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How to Use Tree Spikes

By Jenny Harrington ; Updated September 21, 2017

Fertilizer spikes are compressed rods of fertilizer that are driven into the ground around trees to provide nutrients to the soils. They break down slowly, releasing a steady supply of nutrients. They are more expensive than granular fertilizers but are also more convenient to use. Spike varieties are made for general tree use, or there are types specially formulated for the specific type of tree. Using fertilizer spikes correctly is key to getting the proper amount of nutrients to the trees roots in a usable form.

Push the plastic cap, included with the tree spikes, onto the blunt end of the spike. Plastic caps are reusable so there are more spikes than caps in each package.

Set the point of a spike into the ground at the distance from the trunk recommended on the fertilizer spike packaging. Drive the spike into the ground using a rubber mallet until the plastic cap is just above the soil level.

Pull the plastic cap off the spike. Finish driving the spike into the soil until it sits 2 to 4 inches beneath the soil surface.

Place the cap on a second spike and drive it into the soil. Use the amount of spikes recommended on the package for your tree type and size, spacing them equally apart around the tree.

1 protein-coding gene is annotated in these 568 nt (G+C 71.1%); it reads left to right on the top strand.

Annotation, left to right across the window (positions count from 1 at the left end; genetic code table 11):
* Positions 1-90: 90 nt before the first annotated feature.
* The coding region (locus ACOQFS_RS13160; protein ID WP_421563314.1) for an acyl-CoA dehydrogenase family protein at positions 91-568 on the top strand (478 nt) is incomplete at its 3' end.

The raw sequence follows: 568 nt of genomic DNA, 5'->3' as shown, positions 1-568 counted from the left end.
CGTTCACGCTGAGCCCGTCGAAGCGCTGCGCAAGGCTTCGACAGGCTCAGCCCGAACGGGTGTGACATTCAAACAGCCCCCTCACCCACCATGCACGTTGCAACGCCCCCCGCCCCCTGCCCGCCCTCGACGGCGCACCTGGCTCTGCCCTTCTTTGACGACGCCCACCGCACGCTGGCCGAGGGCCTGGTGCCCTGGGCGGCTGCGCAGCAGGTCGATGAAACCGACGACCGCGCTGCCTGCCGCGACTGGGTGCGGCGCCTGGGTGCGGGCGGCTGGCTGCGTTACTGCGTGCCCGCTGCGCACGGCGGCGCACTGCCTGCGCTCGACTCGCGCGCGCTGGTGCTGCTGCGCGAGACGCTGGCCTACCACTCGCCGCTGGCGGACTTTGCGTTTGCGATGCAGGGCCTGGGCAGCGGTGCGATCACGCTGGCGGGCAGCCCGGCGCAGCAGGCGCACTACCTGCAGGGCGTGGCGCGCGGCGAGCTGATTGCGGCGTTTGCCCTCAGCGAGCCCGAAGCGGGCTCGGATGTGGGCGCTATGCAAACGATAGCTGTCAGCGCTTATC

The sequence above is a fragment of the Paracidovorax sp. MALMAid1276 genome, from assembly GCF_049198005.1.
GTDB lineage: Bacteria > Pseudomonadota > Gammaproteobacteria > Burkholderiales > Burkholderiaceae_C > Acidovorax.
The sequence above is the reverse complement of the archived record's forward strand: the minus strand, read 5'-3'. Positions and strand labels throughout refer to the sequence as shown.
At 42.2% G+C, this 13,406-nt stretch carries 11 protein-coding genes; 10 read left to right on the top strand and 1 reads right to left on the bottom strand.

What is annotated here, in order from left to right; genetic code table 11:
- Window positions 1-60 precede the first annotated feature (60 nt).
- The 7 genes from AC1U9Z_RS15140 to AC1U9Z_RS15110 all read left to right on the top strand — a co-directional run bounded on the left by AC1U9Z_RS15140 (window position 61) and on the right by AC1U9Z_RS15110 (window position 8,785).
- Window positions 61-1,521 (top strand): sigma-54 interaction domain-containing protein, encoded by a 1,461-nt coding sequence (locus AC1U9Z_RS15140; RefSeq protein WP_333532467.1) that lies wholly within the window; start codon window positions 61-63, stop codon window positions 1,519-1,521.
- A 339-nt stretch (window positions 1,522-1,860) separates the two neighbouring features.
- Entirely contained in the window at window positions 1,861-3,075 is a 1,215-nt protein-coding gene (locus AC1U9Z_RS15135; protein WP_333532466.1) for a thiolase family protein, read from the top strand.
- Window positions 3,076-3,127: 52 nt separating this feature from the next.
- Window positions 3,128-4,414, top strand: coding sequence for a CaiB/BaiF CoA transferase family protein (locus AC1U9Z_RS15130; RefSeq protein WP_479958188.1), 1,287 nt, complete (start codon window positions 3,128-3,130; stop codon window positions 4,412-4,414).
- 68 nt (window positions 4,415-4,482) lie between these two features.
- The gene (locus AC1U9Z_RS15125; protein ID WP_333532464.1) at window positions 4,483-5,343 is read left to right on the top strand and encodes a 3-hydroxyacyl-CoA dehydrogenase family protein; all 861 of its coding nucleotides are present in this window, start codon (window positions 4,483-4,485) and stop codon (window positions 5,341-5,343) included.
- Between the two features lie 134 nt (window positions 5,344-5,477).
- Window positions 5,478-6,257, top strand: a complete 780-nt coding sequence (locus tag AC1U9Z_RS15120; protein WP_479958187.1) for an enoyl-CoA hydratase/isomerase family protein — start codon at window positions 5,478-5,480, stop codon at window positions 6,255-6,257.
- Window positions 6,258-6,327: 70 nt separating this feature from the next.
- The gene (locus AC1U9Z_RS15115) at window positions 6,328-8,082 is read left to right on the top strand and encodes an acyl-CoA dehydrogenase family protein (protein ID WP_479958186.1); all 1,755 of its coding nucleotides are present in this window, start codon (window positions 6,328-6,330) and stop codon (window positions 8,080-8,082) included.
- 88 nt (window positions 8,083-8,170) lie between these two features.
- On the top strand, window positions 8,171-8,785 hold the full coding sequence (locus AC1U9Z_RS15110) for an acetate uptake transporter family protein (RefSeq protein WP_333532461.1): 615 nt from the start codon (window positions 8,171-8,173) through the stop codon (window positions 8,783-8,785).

Water the tree thoroughly after installing the spikes. The spikes will slowly dissolve in the soil and leach the nutrients to the tree roots. Replace them as recommended on the spike package.


Things You Will Need

  • Tree spikes
  • Rubber mallet


  • Save the plastic caps from each package of spikes you purchase. The caps may crack or break so having extra caps from past packages is advisable.
  • If you have trouble driving the spikes beneath the soil surface, push them down with the mallet handle or another narrow object.


  • Spikes do not evenly distribute fertilizer. Use traditional granular fertilizers if trees are under stress from lack of fertilizer.

About the Author


Jenny Harrington has been a freelance writer since 2006. Her published articles have appeared in various print and online publications. Previously, she owned her own business, selling handmade items online, wholesale and at crafts fairs. Harrington's specialties include small business information, crafting, decorating and gardening.